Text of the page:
The Traverse City Film Festival Board of Directors has announced that the festival will be canceled for Summer 2021. Learn more about this cancellation along with the possibility of a smaller, Fall 2021 festival.

Below is the official press release and statement from the Traverse City Film Festival.

Due to the massive increase of Covid-19 cases in the state of Michigan — which has ranked number one in the country now for over a month — and the uncertainty of the ongoing spread of the virus and its new mutations, the TCFF Board of Directors has announced that this summer’s 16th Traverse City Film Festival has been canceled.

“This is truly upsetting for us and for everyone here who loves the movies and sees this festival as a cultural cornerstone of the community,” said TCFF founder and president, Oscar-winner Michael Moore. “Last year’s cancellation was understandable in the first months of the pandemic. Getting your shots and wearing your masks is the way out of this pandemic,” Moore pointed out. “But the majority must first be all on the same page of the script for that to happen.”

Moore said the Festival believes it would be “irresponsible” to invite thousands to the small Lake Michigan community of Traverse City whose lone hospital recently needed to once again limit visitors because of the current spike in cases.

“Another issue,” said Board secretary and Traverse City resident David Poinsett, “is that it takes nearly 6 months to successfully plan and produce a world-class festival like ours. We have simply run out of time waiting for this virus to be contained.”

Board treasurer and local attorney, George Powell, though, offered some hope regarding the financial health of the nonprofit Film Festival which was founded in 2005.

“We have received overwhelming support from the local community,” Powell said. “Thousands of small donors and hundreds of festival sponsors have chipped in and kept this organization alive. We have applied for and received grants from organizations like the local Oleson Foundation. The festival and the theaters bring in an estimated $23 million to the local economy each year. As soon as it is safe, we will come back stronger than ever.”

Board member and former Traverse City resident and ex-TCAPS parent Anne Moore says she is “convinced that the year will not end without movies once again being shown on the festival’s two year-round screens. But first, we must be able to truly guarantee everyone’s safety.”

TCFF‘s Board, though, did announce today that it is going ahead and beginning a campaign to Covid-proof its two theaters and upgrade its fresh air circulation systems in the hopes that when things get better they’ll be able to reopen the 105-year old State Theatre and the historic Roosevelt-era WPA building — now known as the “Bijou by the Bay“ cinema — as soon as possible.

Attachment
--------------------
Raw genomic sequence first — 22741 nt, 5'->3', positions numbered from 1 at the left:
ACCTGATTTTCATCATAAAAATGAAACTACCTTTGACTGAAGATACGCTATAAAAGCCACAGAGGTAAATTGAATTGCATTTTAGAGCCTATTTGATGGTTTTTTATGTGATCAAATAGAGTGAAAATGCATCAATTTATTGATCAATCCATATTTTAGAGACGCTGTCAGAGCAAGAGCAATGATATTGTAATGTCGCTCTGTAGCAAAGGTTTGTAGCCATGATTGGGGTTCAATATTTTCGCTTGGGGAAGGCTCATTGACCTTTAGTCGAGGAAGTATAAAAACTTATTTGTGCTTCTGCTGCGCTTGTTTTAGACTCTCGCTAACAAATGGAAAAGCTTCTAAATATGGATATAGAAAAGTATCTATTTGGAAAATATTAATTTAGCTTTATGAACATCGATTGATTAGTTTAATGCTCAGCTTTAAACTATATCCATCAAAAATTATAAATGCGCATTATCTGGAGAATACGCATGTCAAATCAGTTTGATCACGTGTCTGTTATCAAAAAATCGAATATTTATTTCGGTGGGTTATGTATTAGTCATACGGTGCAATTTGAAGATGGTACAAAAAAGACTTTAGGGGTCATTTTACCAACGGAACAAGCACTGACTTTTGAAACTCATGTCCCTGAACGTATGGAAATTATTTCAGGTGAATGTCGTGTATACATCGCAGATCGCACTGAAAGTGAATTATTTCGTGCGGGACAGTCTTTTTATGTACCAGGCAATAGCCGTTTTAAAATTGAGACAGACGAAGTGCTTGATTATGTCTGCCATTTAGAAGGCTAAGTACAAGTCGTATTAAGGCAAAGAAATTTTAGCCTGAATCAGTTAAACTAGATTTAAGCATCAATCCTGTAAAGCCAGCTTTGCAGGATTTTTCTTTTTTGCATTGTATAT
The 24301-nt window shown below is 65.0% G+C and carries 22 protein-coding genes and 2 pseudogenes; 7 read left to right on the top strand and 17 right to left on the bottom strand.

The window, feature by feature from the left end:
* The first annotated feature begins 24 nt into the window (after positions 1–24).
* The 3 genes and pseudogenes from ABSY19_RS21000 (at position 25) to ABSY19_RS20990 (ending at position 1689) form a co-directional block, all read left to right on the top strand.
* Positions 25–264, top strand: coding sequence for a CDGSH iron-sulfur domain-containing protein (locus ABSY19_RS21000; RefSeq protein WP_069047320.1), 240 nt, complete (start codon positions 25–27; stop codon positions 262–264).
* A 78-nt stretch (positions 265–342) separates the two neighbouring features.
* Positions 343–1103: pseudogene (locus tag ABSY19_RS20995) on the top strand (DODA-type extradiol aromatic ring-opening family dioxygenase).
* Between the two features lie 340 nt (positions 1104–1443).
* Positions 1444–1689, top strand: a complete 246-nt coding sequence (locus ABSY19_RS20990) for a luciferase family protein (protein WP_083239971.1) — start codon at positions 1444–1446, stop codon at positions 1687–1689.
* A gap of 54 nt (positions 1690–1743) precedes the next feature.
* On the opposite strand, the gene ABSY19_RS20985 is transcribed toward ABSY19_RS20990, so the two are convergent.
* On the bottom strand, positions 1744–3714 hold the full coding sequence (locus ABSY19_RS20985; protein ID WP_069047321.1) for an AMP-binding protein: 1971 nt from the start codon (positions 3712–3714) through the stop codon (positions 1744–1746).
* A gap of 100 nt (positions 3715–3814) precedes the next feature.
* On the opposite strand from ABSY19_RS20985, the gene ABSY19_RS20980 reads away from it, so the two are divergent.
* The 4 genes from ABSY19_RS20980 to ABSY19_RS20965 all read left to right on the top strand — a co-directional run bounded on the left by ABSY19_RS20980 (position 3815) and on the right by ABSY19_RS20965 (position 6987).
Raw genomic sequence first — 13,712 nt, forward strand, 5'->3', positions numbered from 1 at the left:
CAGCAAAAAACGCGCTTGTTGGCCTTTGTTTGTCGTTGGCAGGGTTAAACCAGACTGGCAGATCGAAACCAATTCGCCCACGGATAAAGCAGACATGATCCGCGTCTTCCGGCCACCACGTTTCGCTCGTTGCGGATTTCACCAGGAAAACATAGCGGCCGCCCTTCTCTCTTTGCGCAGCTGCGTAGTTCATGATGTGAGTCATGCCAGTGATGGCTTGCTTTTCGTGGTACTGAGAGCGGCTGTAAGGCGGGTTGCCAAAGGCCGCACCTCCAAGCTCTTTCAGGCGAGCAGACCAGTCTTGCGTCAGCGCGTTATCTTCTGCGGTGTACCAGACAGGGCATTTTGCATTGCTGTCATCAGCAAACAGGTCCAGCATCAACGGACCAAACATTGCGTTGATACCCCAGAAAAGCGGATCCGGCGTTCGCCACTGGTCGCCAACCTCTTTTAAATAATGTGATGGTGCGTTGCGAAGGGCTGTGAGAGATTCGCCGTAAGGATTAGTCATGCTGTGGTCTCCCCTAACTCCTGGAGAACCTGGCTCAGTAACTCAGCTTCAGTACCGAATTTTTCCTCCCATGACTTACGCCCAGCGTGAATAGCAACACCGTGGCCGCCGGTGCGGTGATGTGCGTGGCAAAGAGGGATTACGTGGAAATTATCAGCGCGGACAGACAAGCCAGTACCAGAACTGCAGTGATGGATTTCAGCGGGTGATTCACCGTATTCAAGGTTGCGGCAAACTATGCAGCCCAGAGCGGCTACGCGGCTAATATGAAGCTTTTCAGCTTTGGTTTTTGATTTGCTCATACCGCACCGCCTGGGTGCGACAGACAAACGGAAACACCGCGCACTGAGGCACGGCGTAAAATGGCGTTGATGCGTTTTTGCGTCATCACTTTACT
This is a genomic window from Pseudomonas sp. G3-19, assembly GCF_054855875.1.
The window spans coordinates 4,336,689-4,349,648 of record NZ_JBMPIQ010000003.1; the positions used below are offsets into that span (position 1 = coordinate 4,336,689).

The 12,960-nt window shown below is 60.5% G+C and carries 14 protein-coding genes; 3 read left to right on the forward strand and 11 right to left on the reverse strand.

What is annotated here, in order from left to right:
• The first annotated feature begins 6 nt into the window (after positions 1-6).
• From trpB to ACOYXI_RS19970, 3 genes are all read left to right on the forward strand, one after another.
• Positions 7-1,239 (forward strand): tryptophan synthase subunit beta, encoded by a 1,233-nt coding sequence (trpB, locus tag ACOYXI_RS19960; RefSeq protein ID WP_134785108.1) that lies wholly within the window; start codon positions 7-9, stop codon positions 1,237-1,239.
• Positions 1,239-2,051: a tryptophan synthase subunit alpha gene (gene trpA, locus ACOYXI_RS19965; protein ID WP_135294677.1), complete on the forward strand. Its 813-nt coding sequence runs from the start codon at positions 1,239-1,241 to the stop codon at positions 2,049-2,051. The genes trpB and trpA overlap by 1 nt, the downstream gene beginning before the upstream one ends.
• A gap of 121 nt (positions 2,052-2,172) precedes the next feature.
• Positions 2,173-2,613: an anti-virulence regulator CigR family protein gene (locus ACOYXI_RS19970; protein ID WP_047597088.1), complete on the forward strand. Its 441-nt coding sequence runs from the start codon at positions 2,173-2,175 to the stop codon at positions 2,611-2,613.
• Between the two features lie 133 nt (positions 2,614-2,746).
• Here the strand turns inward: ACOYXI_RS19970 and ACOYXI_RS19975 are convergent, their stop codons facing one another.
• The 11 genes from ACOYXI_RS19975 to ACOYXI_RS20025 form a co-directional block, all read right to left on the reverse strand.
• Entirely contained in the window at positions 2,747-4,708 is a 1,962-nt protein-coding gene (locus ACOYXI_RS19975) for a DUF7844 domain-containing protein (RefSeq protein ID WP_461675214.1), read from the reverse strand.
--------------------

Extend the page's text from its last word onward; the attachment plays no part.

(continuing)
“We love these theaters and we love this festival, as do tens of thousands of others,” added Board vice-president Rod Birleson, a retired school teacher and film producer from Rochester, MI. “Sixteen years ago we and others succeeded in helping turn around downtown Traverse City. We’re still keeping the faith. We will get there, rest assured.”

TCFF is renowned and beloved by the international filmmaking community who are eager to return to Traverse City. The Motion Picture Association of America has listed the State Theater as “the #1 theater in the world to watch a movie.” The Academy Awards has chosen the Traverse City Film Festival as one of only a handful of festivals where a short film can officially qualify for Oscar consideration.

An award-winning group of filmmakers serves as the TCFF Board of Advisors — including Oscar winner and Birmingham, MI, native, actress/director Christine Lahti; Emmy winner and Chelsea, MI, lifelong resident, actor Jeff Daniels; Emmy winner and former Interlochen parent, the director of “Borat”, Larry Charles; Oscar-winning director, Terry George (“Hotel Rwanda”); Peabody Award-winning filmmaker Mark Cousins; and Grammy Award winner, Tom Morello (“Rage Against the Machine”).

Moore confirmed that the new “Virtual State” — TCFF’s popular online daily streaming theater of new and unseen films from around the world which Moore curates — will continue through the summer and until at least the end of the year.

“I will say this: It is not out of the question that a shorter version of the Film Festival could take place in the late fall of this year or in the early winter of 2022,” Moore added. “It’s all up to the virus and its enablers. This is a tragedy which we can likely bring to an end. All it takes is for 80% of us to put aside our fears, our politics, and simply roll up our sleeves for a free shot. Is that too much to ask so we can all go back to watching great movies in a big dark theater once again?”